Seidman Receives Two Honors From ASMSeptember 13, 2005
David N. Seidman, Walter P. Murphy Professor of Materials Science and Engineering, is the recipient of two honors from ASM International.
He will receive the award of Fellow at the ASM International meeting Sept. 26 and the Albert Sauveur Achievement Award at the ASM International meeting in October 2006.
ASM Fellows are elected for “distinguished contributions to materials science and engineering”; the citation for his Fellow award reads "for pioneering applications of field-ion, atom-probe and three-dimensional atom-probe microscopies in physical metallurgy." The Albert Sauveur Achievement Award is given to individuals who have made "pioneering materials science and engineering achievements that stimulated organized work to an extent that a marked basic advance has been made in materials science and engineering knowledge." The citation for this award reads, "For seminal and sustained applications of field-ion and atom-probe microscopies to numerous fundamental and technologically important problems in physical metallurgy and materials science over a thirty-year period."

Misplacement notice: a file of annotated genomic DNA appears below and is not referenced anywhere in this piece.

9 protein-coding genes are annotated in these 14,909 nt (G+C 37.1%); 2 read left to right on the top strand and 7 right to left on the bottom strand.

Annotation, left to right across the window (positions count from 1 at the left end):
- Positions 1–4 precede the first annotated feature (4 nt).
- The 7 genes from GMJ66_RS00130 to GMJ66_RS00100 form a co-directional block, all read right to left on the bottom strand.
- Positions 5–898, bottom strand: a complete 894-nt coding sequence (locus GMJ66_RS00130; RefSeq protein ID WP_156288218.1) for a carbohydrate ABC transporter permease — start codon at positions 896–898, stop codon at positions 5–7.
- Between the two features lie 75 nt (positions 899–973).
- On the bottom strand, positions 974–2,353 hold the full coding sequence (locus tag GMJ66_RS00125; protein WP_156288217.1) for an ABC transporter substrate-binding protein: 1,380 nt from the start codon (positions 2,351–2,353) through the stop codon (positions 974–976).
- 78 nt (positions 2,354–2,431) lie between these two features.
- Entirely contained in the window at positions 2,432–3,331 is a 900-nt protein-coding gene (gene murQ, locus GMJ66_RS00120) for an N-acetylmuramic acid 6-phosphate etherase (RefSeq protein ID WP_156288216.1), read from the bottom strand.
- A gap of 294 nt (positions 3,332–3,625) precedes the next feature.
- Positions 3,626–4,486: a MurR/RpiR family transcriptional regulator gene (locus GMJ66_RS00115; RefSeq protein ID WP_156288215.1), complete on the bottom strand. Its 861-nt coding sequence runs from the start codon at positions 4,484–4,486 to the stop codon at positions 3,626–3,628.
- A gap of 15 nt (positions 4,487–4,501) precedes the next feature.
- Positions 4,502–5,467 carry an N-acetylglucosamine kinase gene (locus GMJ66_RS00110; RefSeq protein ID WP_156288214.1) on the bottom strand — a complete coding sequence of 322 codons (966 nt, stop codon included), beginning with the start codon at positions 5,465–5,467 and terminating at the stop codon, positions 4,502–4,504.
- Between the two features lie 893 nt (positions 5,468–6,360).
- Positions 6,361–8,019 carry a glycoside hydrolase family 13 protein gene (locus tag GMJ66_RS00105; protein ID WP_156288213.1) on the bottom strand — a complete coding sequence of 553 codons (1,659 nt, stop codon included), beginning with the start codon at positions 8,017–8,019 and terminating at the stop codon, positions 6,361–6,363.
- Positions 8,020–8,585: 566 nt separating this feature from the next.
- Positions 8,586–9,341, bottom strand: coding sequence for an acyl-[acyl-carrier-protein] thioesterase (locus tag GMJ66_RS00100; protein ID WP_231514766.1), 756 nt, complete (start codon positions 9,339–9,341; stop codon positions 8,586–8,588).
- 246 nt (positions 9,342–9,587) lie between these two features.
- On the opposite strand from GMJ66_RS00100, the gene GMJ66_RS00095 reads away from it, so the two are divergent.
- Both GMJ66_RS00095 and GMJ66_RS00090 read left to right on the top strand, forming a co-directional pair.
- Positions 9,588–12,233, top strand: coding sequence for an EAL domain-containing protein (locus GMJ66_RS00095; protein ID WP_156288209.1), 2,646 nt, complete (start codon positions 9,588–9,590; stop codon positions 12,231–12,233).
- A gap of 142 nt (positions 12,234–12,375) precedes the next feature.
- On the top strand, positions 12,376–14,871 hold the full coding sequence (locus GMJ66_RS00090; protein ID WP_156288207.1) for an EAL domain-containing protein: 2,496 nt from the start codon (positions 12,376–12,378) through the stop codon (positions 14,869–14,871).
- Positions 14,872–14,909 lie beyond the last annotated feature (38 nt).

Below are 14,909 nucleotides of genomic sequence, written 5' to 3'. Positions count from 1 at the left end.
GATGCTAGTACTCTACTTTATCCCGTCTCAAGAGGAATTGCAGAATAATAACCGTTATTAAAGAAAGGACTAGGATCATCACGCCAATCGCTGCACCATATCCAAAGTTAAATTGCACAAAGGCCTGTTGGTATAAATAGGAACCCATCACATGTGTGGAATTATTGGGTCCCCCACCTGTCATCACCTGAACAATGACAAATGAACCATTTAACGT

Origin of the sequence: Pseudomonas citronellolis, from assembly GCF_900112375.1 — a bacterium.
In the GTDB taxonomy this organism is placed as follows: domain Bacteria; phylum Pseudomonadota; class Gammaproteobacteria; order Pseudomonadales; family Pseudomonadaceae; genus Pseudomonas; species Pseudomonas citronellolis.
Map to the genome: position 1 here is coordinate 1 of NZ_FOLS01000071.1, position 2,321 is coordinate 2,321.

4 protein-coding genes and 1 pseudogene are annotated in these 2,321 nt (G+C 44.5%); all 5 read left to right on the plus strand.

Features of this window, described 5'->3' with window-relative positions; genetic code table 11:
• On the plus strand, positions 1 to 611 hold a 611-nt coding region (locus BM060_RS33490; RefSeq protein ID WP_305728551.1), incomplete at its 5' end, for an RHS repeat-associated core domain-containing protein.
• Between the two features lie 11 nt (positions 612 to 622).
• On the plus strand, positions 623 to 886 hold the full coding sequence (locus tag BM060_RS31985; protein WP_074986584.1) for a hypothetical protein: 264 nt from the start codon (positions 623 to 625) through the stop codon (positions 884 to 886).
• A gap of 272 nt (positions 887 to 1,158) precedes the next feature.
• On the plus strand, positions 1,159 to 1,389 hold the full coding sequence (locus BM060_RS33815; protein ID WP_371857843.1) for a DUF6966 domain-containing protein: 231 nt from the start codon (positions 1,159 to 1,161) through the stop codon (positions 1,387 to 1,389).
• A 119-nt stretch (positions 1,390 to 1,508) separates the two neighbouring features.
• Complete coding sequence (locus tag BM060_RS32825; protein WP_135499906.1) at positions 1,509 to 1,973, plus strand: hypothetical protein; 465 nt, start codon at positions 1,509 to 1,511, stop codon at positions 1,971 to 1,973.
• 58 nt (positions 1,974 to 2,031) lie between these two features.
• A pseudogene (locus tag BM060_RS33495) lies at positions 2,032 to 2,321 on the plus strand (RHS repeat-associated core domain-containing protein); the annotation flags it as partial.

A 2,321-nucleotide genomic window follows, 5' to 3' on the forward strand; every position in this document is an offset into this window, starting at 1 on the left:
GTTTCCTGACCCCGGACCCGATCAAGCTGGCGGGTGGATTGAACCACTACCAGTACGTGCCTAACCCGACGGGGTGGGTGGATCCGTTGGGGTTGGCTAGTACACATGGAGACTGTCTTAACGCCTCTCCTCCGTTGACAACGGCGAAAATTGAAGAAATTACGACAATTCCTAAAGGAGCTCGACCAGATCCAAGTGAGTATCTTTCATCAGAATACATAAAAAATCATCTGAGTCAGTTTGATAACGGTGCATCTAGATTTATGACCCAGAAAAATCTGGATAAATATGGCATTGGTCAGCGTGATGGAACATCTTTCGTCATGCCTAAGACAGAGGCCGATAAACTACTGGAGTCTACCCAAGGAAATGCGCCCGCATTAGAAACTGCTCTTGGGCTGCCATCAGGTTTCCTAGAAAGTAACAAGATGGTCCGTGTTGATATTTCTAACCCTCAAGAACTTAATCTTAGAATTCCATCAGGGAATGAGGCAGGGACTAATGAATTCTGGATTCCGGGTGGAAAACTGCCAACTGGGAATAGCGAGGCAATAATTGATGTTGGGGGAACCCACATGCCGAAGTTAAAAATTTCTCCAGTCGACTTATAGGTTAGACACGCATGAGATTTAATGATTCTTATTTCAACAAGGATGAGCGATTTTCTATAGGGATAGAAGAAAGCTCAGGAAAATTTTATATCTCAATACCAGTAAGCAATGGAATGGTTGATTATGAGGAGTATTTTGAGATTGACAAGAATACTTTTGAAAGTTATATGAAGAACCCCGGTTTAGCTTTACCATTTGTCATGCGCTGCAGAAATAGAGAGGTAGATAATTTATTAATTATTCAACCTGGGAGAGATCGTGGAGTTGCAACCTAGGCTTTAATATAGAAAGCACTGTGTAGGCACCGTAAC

Seidman's research focuses on understanding the atomistic mechanisms for the temporal evolution of the nano- and mesoscopic structures of technologically important alloys for use at elevated temperatures (nickel-, aluminum-, and titanium-based alloys), both experimentally and via atomistic computer simulations. He is also involved in the development of an explosion resistant high-strength low-alloy steel, which is precipitation strengthened, for the Office of Naval Research. Seidman is also pursuing the question of the three-dimensional distributions of dopants in silicon at an atomic scale. His research involves the use of a unique instrument, the local-electrode atom-probe (LEAP) tomograph, which provides chemical compositional information on a subnanoscale in three-dimensions.
Seidman was twice chosen as a John Simon Guggenheim Memorial Foundation Fellow, was an Alexander von Humboldt Senior Fellow at Institut für Metallphysik der Universität Göttingen, and received a Max Planck Research Prize of the Max-Planck-Gesellschaft and the Alexander Von Humboldt Stiftung.
He is also a Fellow of the TMS (Minerals•Metals•Materials) and the American Physical Society (Division of Condensed Matter Physics), and was awarded the Robert Lansing Hardy Gold Medal of the former society. Seidman is currently an editor of the Journal of Materials Science, was editor-in-chief of Interface Science, and has edited many special issues of proceedings of scientific meetings in addition to numerous scientific publications. He has had extensive stays at institutions in France, Germany, Israel and the United States. Seidman is founder and director of the Northwestern University Center for Atom-Probe Tomography (NUCAPT), a central facility of the National Science Foundation Funded Materials Research Center.